Although some may accuse the Swift’s all-black cabin of being dull, I like its simple, uncluttered look. There aren’t too many buttons, the knob for the HVAC controls gets tasteful digital displays, and even the 7-inch infotainment touchscreen below the large circular air vents looks a bit small in contrast. I also like that there are still analogue dials, and they do look old-school. Like the Esteem, there’s enough in terms of features that would make people feel they are moving up in the world when they move from a Celerio or an Alto to a Swift.
Coming back to the characteristic that I would like to look at in detail — the way they drive — I notice, for the first time, that I’m a little upset with the Swift, and I can’t exactly put my finger on why. While stopped at a signal, I look around — is it the AMT gearbox? A bit, but if you set aside its tendency to give you that peculiar head nod, it’s quick enough off the mark and in-gear.
This 1.2-litre K Series naturally aspirated engine, which features Maruti Suzuki’s fuel-saving DualJet technology, makes 89 bhp and 11.52 kgm of torque, so theoretically, it should feel quick. Considering the Swift’s 905 kg kerb weight, it should be a firecracker. I mean, this held true for the 875 kg Esteem, whose superb, free-revving 1.3-litre G13 engine produced 84 bhp and 11.22 kgm of torque and made the sedan an enthusiast’s dream. The five-speed manual’s ratios were so tall that you could hit 100 kph in a little over 12 seconds in second gear.
The Swift is quicker, but only marginally. There has been more attention paid to the reason most people would buy this car: frugality. The Swift’s idle start-stop system and the slightly restrictive nature of the engine’s power delivery will make the mileage-conscious happy, though enthusiasts will frown. However, there is hope. Like with the Esteem, there’s tons of aftermarket stuff you can do to eke out more from what has the potential to be a great naturally aspirated engine.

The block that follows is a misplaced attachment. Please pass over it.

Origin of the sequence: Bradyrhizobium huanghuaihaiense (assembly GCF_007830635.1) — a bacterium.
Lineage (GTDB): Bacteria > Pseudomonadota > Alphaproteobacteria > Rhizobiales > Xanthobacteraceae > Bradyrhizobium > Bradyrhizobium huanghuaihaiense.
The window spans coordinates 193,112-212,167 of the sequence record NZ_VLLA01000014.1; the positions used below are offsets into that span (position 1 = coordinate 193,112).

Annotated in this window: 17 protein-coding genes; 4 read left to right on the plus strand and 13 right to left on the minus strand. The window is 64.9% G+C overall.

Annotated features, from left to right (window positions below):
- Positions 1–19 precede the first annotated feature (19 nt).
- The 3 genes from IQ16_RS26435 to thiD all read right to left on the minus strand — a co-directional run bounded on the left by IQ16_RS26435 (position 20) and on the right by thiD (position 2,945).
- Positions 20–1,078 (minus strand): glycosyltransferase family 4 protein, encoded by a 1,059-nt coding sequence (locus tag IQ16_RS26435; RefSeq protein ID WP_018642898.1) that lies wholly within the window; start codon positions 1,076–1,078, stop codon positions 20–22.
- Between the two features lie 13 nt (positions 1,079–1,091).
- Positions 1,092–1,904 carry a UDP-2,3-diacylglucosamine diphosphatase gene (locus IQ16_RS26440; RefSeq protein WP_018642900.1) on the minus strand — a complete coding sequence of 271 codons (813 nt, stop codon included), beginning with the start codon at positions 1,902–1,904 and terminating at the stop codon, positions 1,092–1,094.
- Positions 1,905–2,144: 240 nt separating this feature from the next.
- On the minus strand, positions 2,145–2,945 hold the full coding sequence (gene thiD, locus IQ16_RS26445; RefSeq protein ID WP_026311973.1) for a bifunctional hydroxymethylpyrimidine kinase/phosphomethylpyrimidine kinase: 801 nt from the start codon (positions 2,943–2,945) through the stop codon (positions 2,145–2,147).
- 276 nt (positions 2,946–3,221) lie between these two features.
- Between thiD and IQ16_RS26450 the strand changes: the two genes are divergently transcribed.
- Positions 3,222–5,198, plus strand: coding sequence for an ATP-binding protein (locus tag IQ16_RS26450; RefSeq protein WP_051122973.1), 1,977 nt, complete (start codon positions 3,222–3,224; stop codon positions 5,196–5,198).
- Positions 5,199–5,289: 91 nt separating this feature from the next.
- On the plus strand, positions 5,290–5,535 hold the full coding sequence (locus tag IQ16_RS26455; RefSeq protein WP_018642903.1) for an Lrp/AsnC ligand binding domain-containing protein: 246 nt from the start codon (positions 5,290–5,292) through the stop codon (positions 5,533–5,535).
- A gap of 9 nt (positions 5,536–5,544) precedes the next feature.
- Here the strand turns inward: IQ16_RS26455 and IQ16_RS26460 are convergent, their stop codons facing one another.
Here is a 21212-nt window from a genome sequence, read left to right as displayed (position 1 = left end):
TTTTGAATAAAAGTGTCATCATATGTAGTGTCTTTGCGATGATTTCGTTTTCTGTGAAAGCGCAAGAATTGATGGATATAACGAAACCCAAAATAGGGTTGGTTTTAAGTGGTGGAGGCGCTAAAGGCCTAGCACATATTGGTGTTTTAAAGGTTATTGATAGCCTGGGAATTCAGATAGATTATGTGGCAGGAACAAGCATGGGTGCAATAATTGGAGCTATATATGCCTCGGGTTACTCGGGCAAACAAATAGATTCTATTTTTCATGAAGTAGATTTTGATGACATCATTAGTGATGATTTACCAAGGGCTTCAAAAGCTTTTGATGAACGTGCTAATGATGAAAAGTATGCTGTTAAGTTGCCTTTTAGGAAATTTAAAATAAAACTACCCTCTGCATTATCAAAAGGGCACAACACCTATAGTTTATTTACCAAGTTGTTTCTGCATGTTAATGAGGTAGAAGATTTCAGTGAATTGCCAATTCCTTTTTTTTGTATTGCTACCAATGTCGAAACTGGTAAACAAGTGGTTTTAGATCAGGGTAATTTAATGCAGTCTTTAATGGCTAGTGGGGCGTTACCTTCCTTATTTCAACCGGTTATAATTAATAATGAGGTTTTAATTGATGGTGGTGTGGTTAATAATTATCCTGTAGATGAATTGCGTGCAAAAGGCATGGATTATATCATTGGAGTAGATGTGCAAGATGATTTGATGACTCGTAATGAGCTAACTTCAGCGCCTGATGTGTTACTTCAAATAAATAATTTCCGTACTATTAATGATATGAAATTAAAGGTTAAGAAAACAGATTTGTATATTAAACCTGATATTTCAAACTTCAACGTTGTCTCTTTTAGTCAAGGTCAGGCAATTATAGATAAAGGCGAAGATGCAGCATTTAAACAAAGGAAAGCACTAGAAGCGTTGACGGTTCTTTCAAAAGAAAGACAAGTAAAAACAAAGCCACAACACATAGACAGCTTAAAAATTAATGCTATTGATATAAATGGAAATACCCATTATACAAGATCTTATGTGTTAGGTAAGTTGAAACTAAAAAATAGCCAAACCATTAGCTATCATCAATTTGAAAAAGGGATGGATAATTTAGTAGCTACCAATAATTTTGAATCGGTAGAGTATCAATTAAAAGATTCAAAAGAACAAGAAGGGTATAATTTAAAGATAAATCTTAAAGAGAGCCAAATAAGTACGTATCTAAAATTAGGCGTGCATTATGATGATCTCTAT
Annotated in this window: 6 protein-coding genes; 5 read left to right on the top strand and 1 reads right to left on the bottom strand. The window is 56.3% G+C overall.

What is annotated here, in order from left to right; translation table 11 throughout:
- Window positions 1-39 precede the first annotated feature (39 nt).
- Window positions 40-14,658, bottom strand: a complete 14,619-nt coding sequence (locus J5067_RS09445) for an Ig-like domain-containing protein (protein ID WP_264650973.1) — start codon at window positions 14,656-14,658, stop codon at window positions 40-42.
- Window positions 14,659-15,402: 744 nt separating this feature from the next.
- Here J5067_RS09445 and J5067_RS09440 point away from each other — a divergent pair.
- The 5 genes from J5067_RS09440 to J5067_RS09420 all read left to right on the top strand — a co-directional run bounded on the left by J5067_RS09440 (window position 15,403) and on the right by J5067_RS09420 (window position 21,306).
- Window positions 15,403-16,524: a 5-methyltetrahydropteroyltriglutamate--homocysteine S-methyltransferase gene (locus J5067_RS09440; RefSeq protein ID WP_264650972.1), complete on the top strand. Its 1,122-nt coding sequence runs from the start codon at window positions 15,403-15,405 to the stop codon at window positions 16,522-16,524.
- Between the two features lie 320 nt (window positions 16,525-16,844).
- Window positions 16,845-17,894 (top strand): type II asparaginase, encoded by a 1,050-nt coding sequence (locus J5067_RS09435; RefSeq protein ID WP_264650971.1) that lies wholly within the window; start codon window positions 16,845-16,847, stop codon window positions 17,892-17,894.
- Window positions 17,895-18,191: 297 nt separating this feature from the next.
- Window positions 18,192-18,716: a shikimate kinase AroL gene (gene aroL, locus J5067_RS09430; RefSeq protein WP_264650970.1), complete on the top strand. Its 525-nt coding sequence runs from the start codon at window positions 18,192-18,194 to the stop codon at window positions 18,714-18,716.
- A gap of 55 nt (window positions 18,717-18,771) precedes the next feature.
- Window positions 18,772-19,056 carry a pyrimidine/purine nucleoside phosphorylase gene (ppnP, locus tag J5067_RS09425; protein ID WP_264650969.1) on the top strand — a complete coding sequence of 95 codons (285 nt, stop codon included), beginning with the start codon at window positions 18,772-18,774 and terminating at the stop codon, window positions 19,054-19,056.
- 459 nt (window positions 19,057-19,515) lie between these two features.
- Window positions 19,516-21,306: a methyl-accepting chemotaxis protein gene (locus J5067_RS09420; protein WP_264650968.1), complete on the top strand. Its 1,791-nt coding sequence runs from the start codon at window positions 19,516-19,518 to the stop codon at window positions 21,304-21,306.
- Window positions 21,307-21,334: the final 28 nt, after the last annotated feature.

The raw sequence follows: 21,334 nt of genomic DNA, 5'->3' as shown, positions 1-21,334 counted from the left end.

One dimension that has changed from the Esteem to the Swift is the darty, fun nature of both cars. Again, previous generations of the Swift did have an edge over the current one in this regard, but the Swift still has the potential to be quite fun, with the right suspension mods. Right out of the factory, the Swift and the Esteem are geared towards comfort, not fun, which is why they come under-tyred and softly sprung. It’s why I remember begging my father to get thicker tyres for our car, and it worked wonders in terms of high-speed stability. There was a corresponding (but easily manageable) drop in fuel efficiency, but I felt justified in my choice.
Scores of rally drivers will tell you just how awesome the Esteem was to drive, with the correct modifications, and it’s heartening that the Swift has similar potential, albeit one I don’t think we’ll ever see achieved. I would like to see a tuned and properly modded Swift take on the dusty stages at the Chikmagalur Rally, or scramble on the edge of cliffs through the Himalayas. That would help the Swift maintain the Esteem’s legacy. It’s too bad that it may not happen, but it’s at least good to know that the potential that the Esteem showed continues — in a reduced manner, but it’s there nonetheless.
AUTODATAMaruti Suzuki Swift ZXI+ AMT Dual-Tone
1197cc, I4, petrol
89 bhp@6000 rpm
11.52 kgm@4400 rpm
F/R: 185/65 R15
Rs 8.85 lakh (ex-showroom, Delhi)
AUTODATAMaruti Suzuki Esteem
1298cc, I4, petrol
84 bhp@6000 rpm
11.22 kgm@4500 rpm
F/R: 155/65 R13